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Management of Infusion Reactions in Clinical Trials and Beyond: The US and EU Perspectives

Management of Infusion Reactions in Clinical Trials and Beyond: The US and EU Perspectives

Monoclonal antibodies have expanded our cancer-fighting armamentarium in both the United States and Europe. While in general, monoclonal antibodies are well tolerated and do not have significant overlapping side effects with traditional cytotoxic agents, severe infusion reactions (IRs)—sometimes severe enough to be life threatening—have been reported. The pathophysiology of severe infusion reactions associated with monoclonal antibodies is poorly understood, but mechanisms are beginning to be elucidated. Geographic differences in the incidence of IRs have become apparent. Understanding the risk, recognizing the signs and symptoms, and being ready to promptly manage severe IRs are key for the clinician to avoid unnecessarily discontinuing these effective anticancer agents and prevent potentially tragic consequences for their patients. To date, clinical trials have incorporated monoclonal antibodies into combinations with standard cytotoxic regimens; it is expected that in time clinical trials will be testing promising new combinations utilizing multiple targeted agents, resulting in improved toxicity profiles and efficacy for cancer patients.

Infusion reactions (IRs) can be broadly categorized by their immunologic mechanism. Anaphylaxis is a systemic, immediate hypersensitivity reaction mediated by factors released from interactions between immunoglobulin E (IgE) and mast cells that produce an antigen-antibody reaction.[1] Anaphylactoid reactions can be differentiated from anaphlaxis by the fact that they are not IgE-mediated but rather cytokine-mediated.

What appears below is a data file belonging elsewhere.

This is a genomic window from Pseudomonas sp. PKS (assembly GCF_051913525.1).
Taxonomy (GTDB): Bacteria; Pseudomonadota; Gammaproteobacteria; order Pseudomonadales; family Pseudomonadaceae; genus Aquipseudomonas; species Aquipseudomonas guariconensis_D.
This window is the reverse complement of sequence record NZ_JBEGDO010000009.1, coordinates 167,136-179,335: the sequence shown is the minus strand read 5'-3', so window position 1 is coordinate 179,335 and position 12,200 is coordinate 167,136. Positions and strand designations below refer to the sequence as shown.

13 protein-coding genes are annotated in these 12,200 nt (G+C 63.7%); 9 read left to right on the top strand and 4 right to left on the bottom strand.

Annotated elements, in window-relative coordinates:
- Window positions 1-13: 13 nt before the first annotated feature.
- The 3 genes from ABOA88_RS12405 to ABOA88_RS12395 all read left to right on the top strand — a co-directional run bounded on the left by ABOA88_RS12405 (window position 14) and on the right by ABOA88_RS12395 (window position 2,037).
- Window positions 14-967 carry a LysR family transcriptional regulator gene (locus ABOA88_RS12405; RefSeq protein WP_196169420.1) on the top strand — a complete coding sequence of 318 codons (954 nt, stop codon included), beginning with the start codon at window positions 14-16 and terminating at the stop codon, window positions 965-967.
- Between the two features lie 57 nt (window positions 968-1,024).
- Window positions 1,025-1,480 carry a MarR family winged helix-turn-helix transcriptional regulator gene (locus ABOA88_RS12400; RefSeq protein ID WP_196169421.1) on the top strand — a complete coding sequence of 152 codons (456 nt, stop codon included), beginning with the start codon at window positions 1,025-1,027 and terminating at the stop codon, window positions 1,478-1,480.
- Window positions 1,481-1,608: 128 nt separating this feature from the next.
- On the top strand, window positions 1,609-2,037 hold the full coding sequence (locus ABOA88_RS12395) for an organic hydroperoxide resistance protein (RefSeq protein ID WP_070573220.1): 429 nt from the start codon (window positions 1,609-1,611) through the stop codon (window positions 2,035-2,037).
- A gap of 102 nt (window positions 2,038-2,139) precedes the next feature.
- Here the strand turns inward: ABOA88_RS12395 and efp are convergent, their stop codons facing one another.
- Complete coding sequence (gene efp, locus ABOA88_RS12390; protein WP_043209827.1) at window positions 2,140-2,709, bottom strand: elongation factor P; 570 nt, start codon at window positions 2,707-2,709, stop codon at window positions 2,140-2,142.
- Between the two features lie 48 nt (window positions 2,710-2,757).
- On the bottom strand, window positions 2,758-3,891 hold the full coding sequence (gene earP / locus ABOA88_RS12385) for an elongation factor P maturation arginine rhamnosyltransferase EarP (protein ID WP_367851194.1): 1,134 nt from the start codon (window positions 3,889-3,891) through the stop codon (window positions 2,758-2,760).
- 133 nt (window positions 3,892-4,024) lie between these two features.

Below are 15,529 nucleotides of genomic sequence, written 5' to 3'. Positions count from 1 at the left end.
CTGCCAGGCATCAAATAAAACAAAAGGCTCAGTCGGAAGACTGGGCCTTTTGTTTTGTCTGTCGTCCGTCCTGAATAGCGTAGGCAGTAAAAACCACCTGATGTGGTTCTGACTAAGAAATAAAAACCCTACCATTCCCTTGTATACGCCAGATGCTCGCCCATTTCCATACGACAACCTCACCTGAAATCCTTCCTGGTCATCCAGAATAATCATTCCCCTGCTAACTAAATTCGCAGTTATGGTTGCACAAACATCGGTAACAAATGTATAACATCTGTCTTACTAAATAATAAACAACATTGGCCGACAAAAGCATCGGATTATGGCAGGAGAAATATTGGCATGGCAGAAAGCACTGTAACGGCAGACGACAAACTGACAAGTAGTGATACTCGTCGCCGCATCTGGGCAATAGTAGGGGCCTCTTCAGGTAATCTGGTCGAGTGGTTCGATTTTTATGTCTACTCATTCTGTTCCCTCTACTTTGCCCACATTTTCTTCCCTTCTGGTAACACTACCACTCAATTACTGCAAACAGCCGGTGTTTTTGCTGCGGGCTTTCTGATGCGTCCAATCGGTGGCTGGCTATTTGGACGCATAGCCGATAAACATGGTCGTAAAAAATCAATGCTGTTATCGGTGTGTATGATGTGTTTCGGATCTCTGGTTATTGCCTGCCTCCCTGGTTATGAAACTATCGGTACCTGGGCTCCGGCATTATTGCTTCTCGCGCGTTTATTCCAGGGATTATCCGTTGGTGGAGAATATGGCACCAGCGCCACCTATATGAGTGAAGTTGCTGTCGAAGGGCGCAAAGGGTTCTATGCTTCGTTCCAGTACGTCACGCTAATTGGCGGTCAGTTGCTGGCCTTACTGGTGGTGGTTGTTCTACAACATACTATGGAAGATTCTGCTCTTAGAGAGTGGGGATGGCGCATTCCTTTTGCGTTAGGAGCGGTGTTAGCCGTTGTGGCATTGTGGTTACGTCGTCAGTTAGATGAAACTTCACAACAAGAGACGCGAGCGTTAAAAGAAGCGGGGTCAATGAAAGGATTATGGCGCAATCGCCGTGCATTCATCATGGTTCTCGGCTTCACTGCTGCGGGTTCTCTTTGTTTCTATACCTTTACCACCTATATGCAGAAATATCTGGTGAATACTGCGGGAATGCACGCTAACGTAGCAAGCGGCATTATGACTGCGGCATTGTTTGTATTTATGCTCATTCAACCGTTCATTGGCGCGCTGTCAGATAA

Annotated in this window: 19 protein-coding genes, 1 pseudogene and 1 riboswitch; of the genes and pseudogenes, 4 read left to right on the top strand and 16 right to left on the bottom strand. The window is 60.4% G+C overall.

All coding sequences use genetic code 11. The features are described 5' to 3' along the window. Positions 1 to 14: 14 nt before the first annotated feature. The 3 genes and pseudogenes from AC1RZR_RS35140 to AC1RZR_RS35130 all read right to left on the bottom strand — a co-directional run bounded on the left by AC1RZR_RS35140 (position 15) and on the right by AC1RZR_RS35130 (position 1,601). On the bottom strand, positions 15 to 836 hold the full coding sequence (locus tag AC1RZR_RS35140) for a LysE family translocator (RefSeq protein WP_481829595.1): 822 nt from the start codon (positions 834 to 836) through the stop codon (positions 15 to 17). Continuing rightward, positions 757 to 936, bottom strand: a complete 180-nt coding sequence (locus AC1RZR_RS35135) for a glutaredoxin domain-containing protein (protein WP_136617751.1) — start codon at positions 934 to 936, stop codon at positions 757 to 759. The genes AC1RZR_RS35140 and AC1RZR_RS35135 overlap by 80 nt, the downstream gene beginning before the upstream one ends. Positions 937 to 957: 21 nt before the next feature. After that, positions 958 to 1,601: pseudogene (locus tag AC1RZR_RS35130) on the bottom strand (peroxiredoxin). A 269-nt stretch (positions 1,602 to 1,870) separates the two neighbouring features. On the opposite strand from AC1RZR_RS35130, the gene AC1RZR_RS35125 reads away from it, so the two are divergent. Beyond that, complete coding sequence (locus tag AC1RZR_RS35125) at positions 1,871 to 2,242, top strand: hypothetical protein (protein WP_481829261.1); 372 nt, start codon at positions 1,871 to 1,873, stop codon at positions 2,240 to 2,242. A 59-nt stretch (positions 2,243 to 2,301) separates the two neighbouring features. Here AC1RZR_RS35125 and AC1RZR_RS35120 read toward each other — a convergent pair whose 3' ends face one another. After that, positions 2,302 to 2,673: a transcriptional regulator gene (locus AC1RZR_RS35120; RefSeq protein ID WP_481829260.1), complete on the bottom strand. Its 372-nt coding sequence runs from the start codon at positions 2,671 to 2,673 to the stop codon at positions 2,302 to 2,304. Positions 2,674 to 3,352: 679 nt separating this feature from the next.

Despite the mechanistic disparities, there are no significant differences in clinical manifestations from both reactions and the immediate management of both reactions is the same. They can involve cutaneous, respiratory, gastrointestinal, or cardiovascular systems. Both terms are often used interchangeably in the literature when describing severe infusion reactions. One difference, however, is that patients who experience cytokine-mediated anaphylactoid reactions, which are commonly less severe, can be rechallenged using stronger premedications and slower infusion rates.

Most infusion reactions occur rapidly, but not all; in general, the more rapid the onset is, the more severe the reaction.[2] The fatal outcome can occur rapidly. Therefore, realizing the risks and recognizing the early signs and symptoms is crucial in the management of severe infusion reactions.

The United States Experience

Infusion Reactions With Cytotoxic Agents

Infusion-related reactions have been noted with the administration of a number of commonly used cytotoxic agents, such as the platins and taxanes: carboplatin, oxaliplatin (Eloxatin), paclitaxel, and docetaxel (Taxotere). The incidence of reactions with these agents is variable, some occurring with the first dose (paclitaxel) and others after multiple administrations (oxaliplatin) (Paraplatin package insert, 2007; Eloxatin package insert, 2008; Taxol package insert, 2007).[3]

Infusion Reactions With Earlier MoAbs

Rituximab (Rituxan), a chimeric anti-CD20 monoclonal antibody, is associated with IRs in up to 85% of patients in some reports. Serious reactions, including bronchospasm, angioedema, myocardial infarct, arrhythmias, and acute lung injury were also reported in 2% to 10% of patients. Postmarketing experience reports fatal IRs in 0.04% to 0.07% of patients.

Severe reactions were more common in females, patients with pulmonary infiltrates, the elderly, and patients with chronic lymphocytic leukemia or mantle cell lymphoma.[4] These symptoms are more common and tend to be more severe during the first infusion, with time of onset being 30 to 120 minutes. The risk of a rituximab IR is significantly reduced after the first cycle (Rituxan package insert, 2008).[5] Although true anaphylactic or hypersensitivity reactions are reported, most of the reactions from rituximab are considered to be, at least partially, due to increased cytokine release.[4]